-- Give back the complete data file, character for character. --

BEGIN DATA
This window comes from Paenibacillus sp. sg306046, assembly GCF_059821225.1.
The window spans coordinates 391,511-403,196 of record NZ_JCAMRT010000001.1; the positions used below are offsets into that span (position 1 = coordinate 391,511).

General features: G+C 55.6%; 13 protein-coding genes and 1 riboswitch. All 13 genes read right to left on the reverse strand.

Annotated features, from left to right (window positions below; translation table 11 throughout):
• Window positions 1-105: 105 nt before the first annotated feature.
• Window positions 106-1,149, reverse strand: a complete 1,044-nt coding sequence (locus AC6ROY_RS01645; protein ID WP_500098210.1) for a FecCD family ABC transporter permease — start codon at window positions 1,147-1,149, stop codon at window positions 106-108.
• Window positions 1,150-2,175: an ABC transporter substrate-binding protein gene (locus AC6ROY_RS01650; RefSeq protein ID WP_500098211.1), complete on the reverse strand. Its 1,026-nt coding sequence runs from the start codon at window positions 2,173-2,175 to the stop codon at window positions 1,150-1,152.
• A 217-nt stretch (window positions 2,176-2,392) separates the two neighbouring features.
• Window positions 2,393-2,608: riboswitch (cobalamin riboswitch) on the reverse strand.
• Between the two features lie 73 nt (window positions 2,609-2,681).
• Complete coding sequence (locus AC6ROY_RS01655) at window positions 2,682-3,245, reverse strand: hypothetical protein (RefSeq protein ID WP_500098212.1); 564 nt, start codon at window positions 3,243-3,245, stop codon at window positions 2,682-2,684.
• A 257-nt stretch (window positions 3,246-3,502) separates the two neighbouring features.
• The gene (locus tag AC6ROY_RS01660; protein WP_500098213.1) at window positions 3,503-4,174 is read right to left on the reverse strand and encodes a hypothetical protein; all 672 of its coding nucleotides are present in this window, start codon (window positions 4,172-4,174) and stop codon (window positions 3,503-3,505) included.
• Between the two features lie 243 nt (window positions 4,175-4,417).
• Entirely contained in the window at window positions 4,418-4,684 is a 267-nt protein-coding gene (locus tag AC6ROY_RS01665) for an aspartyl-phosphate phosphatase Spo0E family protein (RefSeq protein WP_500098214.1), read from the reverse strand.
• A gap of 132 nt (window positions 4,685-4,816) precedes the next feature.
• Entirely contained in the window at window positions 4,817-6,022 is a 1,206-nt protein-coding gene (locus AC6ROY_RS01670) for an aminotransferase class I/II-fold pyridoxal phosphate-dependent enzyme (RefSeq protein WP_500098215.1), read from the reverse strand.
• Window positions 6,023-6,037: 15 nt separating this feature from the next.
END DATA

This window comes from Paenibacillus sp. sg306046, assembly GCF_059821225.1.
The window spans coordinates 391,511-403,196 of record NZ_JCAMRT010000001.1; the positions used below are offsets into that span (position 1 = coordinate 391,511).

General features: G+C 55.6%; 13 protein-coding genes and 1 riboswitch. All 13 genes read right to left on the reverse strand.

Annotated features, from left to right (window positions below; translation table 11 throughout):
• Window positions 1-105: 105 nt before the first annotated feature.
• Window positions 106-1,149, reverse strand: a complete 1,044-nt coding sequence (locus AC6ROY_RS01645; protein ID WP_500098210.1) for a FecCD family ABC transporter permease — start codon at window positions 1,147-1,149, stop codon at window positions 106-108.
• Window positions 1,150-2,175: an ABC transporter substrate-binding protein gene (locus AC6ROY_RS01650; RefSeq protein ID WP_500098211.1), complete on the reverse strand. Its 1,026-nt coding sequence runs from the start codon at window positions 2,173-2,175 to the stop codon at window positions 1,150-1,152.
• A 217-nt stretch (window positions 2,176-2,392) separates the two neighbouring features.
• Window positions 2,393-2,608: riboswitch (cobalamin riboswitch) on the reverse strand.
• Between the two features lie 73 nt (window positions 2,609-2,681).
• Complete coding sequence (locus AC6ROY_RS01655) at window positions 2,682-3,245, reverse strand: hypothetical protein (RefSeq protein ID WP_500098212.1); 564 nt, start codon at window positions 3,243-3,245, stop codon at window positions 2,682-2,684.
• A 257-nt stretch (window positions 3,246-3,502) separates the two neighbouring features.
• The gene (locus tag AC6ROY_RS01660; protein WP_500098213.1) at window positions 3,503-4,174 is read right to left on the reverse strand and encodes a hypothetical protein; all 672 of its coding nucleotides are present in this window, start codon (window positions 4,172-4,174) and stop codon (window positions 3,503-3,505) included.
• Between the two features lie 243 nt (window positions 4,175-4,417).
• Entirely contained in the window at window positions 4,418-4,684 is a 267-nt protein-coding gene (locus tag AC6ROY_RS01665) for an aspartyl-phosphate phosphatase Spo0E family protein (RefSeq protein WP_500098214.1), read from the reverse strand.
• A gap of 132 nt (window positions 4,685-4,816) precedes the next feature.
• Entirely contained in the window at window positions 4,817-6,022 is a 1,206-nt protein-coding gene (locus AC6ROY_RS01670) for an aminotransferase class I/II-fold pyridoxal phosphate-dependent enzyme (RefSeq protein WP_500098215.1), read from the reverse strand.
• Window positions 6,023-6,037: 15 nt separating this feature from the next.